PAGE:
In addition to Seldes, numerous other people who lived in fascist Italy debunked the myth of superior service. A Belgian foreign minister wrote, “The time is no more when Italian trains run to time. We always were kept waiting for more than a quarter of an hour at the level-crossings because the trains were never there at the times they should have been passing.” The British journalist Elizabeth Wiskemann, likewise, dismissed “the myth about the punctual trains.” “I travelled in a number that were late,” she wrote.

But Mussolini, who was never a stickler for the truth, was quick to exploit any circumstance to his own benefit, and portrayed the popular perception of punctuality as a “battle” he had won. Other battles that produced dubious results included the Battle for Births to increase population, which actually went down in number; the Battle for Grain to strengthen the economy, but caused hunger among the poor; and the Battle for the Lira (the basic unit of Italian currency), which increased unemployment.

Because these claims and lies (the “big lies”) were issued publicly and repeated often, the common people  that Mussolini actually deplored eventually accepted it as fact.

OK, big deal. “Mussolini made the trains run on time” is a myth. Why does it matter? 

It matters because we hear this story repeated when there’s an election looming during difficult times. When things in a country seem to be inefficient or, worse, falling apart; when it seems like only a strong person (a former military officer, a prominent business innovator with a best-selling “how I built my world-beating business” book, an extremist with a big following, and even, nowadays, a celebrity with enough bluster to tell a convincing story of their ability to fix everything); then some people are willing to overlook (or not even bother finding out about) that person’s failings, total inexperience in actual governing, and, most dangerously, the likelihood of that person is a single-minded zealot with no patience for the subtleties and messiness of running a modern democracy.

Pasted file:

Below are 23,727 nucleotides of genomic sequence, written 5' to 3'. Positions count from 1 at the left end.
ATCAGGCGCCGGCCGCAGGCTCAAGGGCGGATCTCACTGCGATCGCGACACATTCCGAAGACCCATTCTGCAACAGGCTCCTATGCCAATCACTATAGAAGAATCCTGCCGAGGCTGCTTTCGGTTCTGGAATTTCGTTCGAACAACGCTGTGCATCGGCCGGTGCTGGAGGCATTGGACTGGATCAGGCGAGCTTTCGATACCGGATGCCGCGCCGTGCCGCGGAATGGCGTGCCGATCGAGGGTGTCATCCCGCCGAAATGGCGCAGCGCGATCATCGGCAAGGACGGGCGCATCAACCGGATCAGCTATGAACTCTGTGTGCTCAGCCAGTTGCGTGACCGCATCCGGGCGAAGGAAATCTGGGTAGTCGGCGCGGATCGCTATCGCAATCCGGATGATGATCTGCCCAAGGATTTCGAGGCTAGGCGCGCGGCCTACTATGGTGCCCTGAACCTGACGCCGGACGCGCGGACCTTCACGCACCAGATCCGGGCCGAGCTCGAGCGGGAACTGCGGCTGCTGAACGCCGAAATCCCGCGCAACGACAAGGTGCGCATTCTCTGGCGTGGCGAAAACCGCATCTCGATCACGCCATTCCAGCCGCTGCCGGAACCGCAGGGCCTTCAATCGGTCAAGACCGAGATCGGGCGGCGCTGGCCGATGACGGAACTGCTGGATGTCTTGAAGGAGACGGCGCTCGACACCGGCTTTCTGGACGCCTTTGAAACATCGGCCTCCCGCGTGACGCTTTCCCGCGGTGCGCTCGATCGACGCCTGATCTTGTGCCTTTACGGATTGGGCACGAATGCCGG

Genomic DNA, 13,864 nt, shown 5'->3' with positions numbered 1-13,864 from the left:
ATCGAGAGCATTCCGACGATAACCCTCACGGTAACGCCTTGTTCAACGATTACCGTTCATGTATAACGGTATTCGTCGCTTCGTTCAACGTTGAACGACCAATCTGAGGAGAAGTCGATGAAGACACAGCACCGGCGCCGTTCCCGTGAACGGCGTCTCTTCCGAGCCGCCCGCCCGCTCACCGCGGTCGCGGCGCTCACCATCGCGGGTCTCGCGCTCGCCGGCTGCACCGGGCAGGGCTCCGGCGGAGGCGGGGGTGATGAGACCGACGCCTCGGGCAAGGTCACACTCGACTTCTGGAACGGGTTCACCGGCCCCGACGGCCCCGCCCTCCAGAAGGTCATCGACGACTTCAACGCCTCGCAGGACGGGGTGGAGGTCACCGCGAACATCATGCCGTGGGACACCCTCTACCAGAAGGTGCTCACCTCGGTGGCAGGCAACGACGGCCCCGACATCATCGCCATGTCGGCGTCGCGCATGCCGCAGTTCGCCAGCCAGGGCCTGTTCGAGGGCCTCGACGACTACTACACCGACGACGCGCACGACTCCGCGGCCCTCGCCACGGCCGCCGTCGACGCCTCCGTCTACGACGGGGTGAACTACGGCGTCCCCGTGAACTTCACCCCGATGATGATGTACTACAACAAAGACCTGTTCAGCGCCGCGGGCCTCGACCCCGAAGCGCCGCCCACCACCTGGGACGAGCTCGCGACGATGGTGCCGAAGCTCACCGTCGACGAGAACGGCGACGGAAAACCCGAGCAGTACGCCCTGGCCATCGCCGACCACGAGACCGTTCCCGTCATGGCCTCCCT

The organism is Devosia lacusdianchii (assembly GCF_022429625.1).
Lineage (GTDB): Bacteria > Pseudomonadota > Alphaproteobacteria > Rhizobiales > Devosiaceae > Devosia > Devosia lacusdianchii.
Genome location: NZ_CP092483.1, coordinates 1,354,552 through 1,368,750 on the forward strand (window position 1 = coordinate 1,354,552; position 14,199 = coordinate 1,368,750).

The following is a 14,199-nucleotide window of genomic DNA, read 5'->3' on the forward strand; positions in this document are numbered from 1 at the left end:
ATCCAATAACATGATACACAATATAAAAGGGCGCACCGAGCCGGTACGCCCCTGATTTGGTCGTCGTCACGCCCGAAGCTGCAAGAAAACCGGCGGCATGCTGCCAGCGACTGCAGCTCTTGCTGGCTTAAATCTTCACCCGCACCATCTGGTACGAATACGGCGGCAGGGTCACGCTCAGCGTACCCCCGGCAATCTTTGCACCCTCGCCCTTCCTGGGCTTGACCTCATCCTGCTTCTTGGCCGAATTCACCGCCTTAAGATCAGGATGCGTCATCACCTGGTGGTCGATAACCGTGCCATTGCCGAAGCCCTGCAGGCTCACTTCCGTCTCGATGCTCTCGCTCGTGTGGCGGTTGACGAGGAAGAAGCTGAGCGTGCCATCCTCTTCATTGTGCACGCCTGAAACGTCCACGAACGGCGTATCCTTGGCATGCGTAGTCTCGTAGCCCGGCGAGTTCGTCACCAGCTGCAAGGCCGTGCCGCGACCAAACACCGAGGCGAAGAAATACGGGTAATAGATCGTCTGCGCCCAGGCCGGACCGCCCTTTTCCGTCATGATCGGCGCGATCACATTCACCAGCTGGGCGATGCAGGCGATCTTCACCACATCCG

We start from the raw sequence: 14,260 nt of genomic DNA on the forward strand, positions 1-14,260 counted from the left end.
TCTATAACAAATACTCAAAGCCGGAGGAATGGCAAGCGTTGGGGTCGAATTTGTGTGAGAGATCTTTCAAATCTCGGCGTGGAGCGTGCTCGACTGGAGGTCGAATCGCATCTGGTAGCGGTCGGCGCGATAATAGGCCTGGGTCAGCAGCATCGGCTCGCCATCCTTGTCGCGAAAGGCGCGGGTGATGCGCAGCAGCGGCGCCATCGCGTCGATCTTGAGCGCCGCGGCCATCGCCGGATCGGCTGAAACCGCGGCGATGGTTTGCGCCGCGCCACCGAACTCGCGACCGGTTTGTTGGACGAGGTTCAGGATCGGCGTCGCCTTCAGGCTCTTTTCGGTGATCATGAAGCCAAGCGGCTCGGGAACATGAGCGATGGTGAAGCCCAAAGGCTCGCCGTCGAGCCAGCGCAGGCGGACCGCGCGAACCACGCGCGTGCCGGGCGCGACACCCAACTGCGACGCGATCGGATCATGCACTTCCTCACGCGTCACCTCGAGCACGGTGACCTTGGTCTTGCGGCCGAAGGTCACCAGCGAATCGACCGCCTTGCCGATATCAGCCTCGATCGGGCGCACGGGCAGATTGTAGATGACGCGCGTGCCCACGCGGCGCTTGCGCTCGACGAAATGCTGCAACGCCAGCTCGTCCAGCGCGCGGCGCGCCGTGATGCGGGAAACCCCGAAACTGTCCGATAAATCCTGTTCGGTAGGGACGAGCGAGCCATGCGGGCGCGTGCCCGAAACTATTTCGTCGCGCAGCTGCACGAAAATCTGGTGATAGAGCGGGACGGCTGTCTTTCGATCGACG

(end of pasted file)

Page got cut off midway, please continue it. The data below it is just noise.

They leap for the easy solution of choosing someone who can “clean house,” “drain the swamp,” or bring much-needed efficiency to the messy business of governing democratically. And we can worry about whether they’re a Fascist some other time, once the country is fixed.

People often make extremely important decisions (such as for whom to vote) based on simple-minded thinking and cheap phrases like “well, at least Mussolini made the trains run on time.” These lazy and dangerous rationalizations lead people to make what they think are necessary compromises, and be comforted by them, at least in the short term.

It’s not true that Mussolini made the trains run on time. More importantly, it _is_ true that Mussolini, Hitler, Stalin, Mao and other fascists and totalitarians were evil and threatened the very existence of what we think of as humanity.

I’d rather my train be late.

Talk to you next time.

10 January 2022

Buzzkill Bookshelf

Mussolini: The Rise and Fall of Il Duce: The Rise and Fall of Il Duce Paperback – July 22, 2008

by Christopher Hibbert

With his signature insight and compelling style, Christopher Hibbert explains the extraordinary complexities and contradictions that characterized Benito Mussolini. Mussolini was born on a Sunday afternoon in 1883 in a village in central Italy. On a Saturday afternoon in 1945 he was shot by Communist partisans on the shores of Lake Como. In the sixty-two years in between those two fateful afternoons Mussolini lived one of the most dramatic lives in modern history. Hibbert traces Mussolini’s unstoppable rise to power and details the nuances of his facist ideology. This book examines Mussolini’s legacy and reveals why he continues to be both revered and reviled by the Italian people.